For fresh sources of Harry Potter-related material, Warner Bros. is eyeing two properties in particular: Ms. Rowling’s “Fantastic Beasts and Where to Find Them,” a companion book published in 2001, and “Quidditch Through the Ages,” published the same year. While executives didn’t specify plans, the studio owns the audio and visual rights to both books, which are filled with creatures and games related to Harry Potter.

By next April the company plans to transform the London studio where it filmed the eight films into a museum-style tourist destination. Other initiatives include a coming 3-D home-video release of the seventh Potter film, which was released only in 2-D in theaters.

The goal, they said, is to have the assorted Harry Potter activities feed each other, creating a virtuous circle for Warner Bros. and its partners: Books spawn viewership for movies, which feeds attendance at parks and the buying of merchandise, which in turns helps sell more books. If successful, a new Web site developed by Ms. Rowling and Sony Corp. called Pottermore, could keep readers engaged with Harry Potter stories and help drive readers to Warner’s films, the executives said.

The outcome will have a measurable impact on Warner. Harry Potter-related businesses have helped the studio increase its operating income to $1.1 billion last year, from $450 million in 2001, the year the studio released its first Potter film. The studio doesn’t break out the financial contribution of individual films, but the various Potter businesses have generated around 15% of the studio’s operating income annually, estimates Morgan Stanley analyst Benjamin Swinburne.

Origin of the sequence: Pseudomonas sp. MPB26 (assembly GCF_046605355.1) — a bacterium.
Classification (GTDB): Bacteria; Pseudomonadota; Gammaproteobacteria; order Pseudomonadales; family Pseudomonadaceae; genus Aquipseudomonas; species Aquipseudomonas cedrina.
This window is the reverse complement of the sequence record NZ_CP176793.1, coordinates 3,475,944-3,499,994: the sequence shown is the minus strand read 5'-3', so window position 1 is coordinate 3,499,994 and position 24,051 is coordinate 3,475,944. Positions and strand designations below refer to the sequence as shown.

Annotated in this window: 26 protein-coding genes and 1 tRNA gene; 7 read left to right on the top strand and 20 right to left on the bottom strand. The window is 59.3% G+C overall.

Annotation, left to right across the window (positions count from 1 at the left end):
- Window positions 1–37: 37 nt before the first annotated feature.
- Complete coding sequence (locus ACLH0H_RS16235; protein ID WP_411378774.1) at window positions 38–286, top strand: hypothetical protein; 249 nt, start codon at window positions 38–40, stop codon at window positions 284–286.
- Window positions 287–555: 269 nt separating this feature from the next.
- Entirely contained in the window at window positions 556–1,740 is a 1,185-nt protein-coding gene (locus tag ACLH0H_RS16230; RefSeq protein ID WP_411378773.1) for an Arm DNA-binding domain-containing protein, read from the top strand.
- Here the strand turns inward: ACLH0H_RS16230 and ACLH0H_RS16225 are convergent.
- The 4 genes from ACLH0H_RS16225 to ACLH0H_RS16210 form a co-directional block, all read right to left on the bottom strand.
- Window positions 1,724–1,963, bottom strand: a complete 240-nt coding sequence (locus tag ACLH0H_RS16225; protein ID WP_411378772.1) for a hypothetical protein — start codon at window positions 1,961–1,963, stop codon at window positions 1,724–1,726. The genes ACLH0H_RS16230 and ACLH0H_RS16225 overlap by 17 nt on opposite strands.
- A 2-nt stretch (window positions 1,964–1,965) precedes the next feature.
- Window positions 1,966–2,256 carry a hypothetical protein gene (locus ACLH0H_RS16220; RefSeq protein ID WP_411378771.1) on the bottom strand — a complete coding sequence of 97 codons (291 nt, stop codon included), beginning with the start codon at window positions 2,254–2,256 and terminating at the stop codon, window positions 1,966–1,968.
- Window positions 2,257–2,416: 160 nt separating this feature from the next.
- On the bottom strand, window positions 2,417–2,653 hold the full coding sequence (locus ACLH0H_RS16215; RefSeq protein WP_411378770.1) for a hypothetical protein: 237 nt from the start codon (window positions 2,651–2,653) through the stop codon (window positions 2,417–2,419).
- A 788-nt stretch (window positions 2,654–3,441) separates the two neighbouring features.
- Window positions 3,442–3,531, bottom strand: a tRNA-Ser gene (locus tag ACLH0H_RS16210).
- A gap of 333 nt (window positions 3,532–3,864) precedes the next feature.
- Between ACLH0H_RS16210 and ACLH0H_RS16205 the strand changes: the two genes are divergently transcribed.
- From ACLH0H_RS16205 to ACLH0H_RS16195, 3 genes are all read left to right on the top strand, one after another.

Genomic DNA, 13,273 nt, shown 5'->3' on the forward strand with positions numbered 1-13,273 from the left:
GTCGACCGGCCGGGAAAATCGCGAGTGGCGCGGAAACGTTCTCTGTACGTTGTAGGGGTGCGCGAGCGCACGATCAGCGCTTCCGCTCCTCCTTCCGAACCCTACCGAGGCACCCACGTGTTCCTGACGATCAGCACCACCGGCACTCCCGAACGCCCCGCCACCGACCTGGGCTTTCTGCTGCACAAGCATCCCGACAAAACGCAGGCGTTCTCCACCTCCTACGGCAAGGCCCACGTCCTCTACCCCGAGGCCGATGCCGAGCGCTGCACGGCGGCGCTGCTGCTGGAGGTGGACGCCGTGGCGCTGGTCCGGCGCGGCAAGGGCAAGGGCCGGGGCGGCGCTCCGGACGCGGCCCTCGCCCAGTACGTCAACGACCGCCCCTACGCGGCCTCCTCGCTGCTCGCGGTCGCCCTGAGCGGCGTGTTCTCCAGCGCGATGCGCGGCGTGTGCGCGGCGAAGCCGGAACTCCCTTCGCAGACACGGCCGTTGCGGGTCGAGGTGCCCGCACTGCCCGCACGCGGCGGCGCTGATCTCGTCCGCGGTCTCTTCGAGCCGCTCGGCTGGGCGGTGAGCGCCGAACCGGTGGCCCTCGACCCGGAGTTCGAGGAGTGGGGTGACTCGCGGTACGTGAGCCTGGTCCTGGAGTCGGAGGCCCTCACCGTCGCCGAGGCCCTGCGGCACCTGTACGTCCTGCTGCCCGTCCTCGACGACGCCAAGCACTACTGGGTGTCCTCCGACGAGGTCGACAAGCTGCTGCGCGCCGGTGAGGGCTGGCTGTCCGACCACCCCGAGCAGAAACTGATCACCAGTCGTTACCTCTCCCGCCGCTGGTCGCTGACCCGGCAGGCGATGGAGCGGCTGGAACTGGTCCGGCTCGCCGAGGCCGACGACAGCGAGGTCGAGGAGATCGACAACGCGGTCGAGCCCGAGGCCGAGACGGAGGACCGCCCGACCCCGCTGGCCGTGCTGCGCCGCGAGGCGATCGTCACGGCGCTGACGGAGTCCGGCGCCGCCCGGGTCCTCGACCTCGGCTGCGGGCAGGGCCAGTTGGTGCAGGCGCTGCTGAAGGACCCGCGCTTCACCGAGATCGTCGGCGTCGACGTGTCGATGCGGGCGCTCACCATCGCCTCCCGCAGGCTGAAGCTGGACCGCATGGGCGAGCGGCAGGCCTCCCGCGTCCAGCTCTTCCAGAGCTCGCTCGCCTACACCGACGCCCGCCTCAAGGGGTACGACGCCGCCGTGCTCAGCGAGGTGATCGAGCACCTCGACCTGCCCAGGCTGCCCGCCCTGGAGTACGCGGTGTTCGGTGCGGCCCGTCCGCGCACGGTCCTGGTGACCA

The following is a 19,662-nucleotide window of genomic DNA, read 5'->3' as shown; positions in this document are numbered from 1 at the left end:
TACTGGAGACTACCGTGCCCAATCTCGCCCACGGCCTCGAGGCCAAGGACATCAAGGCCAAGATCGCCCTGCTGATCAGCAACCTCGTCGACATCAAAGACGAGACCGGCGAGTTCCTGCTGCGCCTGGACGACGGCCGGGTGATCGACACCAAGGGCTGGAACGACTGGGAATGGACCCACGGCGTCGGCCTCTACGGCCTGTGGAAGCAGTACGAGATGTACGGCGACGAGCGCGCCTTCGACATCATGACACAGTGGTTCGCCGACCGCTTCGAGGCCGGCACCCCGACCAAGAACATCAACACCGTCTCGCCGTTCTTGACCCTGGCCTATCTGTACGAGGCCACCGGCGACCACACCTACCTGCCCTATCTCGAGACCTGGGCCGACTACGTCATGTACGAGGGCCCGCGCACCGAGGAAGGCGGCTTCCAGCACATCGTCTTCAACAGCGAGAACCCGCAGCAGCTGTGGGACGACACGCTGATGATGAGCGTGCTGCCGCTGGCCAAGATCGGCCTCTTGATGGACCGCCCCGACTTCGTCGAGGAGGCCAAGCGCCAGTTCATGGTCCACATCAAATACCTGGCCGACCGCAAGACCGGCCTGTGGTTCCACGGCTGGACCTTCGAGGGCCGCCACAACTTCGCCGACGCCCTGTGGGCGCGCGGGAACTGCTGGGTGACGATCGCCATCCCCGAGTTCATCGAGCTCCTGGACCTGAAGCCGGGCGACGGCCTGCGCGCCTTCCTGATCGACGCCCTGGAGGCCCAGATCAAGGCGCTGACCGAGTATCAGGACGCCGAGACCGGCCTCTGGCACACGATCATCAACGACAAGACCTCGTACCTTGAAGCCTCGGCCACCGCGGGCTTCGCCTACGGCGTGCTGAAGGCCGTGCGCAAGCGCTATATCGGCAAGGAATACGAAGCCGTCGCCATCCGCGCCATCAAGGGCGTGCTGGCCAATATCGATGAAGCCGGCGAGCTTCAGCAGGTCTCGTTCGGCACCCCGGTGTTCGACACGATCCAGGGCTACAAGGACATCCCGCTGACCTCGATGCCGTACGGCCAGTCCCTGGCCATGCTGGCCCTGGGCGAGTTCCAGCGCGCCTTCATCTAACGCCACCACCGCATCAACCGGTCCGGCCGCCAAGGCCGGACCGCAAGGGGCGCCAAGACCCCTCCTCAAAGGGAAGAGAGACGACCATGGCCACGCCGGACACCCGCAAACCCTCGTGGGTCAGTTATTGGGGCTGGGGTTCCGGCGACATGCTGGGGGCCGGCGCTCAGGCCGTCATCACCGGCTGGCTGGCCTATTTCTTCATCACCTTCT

The plan is being closely watched in Hollywood, which increasingly depends on franchises amid skyrocketing costs for producing and marketing movies. The handful of franchises studios have been able to nurture over decades include Winnie-the-Pooh, Star Wars, James Bond and Batman. All have relied on a mixture of fresh material and ancillary products to remain viable.

Watch a scene from “Harry Potter and the Deathly Hallows: Part 2,” the final film in the series. Video courtesy of Warner Bros. Pictures.

The last Warner film, “Harry Potter and the Deathly Hallows Part 2,” seals a 10-year run of eight Harry Potter films that have grossed $6.3 billion dollars world-wide to date. By Thursday, advance ticket sales had reached over $32 million, a sign that the film is on track to become the highest-opening film in the Harry Potter franchise, exceeding last year’s $125 million opening for “Deathly Hallows Part 1.”

To prepare for a film slate without Harry Potter, Mr. Robinov said in an interview that starting next year he plans to increase the number of Warner’s “tentpole” movies to between six and eight films a year, from four or five currently. In other words, the studio expects it will take two typical blockbusters to replace one Harry Potter.